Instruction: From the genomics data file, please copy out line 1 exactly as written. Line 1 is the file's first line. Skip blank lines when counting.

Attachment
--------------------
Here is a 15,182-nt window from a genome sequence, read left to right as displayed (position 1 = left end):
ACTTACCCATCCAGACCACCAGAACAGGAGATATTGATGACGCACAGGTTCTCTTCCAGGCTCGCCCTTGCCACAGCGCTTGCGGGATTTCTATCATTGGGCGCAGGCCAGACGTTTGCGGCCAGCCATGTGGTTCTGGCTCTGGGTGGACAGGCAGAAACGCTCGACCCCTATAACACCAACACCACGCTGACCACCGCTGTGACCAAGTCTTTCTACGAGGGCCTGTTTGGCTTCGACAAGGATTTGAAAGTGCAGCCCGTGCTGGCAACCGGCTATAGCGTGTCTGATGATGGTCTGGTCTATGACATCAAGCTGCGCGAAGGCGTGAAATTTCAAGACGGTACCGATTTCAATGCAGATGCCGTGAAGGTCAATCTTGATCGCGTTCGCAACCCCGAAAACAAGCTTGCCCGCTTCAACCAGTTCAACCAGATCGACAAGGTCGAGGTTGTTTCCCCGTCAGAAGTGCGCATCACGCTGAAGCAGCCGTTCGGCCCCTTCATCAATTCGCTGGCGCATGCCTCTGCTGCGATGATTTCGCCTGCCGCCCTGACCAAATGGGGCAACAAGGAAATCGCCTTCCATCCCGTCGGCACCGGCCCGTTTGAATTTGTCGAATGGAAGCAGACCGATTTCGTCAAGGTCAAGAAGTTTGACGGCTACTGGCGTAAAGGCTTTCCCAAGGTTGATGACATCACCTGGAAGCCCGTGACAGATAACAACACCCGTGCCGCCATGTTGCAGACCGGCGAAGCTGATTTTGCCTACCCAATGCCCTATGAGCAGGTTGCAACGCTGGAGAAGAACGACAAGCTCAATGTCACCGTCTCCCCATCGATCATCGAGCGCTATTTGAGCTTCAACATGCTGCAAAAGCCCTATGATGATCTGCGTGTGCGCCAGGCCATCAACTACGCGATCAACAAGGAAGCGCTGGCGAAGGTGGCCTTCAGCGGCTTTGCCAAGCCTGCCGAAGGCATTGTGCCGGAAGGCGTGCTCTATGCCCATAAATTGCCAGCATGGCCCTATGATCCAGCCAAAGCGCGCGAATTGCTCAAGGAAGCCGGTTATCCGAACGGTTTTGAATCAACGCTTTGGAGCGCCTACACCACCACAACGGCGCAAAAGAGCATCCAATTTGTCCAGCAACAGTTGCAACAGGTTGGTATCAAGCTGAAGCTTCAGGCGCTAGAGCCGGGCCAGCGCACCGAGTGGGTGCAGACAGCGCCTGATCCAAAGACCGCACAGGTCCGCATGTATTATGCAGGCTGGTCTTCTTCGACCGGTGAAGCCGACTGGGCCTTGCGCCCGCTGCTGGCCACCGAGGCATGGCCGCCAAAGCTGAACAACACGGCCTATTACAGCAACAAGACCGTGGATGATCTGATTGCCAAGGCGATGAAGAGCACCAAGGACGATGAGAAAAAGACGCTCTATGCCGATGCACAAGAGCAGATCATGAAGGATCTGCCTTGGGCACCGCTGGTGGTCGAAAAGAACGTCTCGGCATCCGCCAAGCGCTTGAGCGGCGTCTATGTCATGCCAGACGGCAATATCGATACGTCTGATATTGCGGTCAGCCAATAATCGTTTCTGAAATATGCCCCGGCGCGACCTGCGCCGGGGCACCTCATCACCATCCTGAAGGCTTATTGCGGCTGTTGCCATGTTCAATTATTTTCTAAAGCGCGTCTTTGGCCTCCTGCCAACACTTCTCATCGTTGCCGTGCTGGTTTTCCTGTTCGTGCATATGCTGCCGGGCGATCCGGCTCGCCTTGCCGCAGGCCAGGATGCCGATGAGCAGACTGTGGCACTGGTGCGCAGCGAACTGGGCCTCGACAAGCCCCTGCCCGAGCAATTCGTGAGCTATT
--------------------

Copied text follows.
Here is a 15,182-nt window from a genome sequence, read left to right as displayed (position 1 = left end):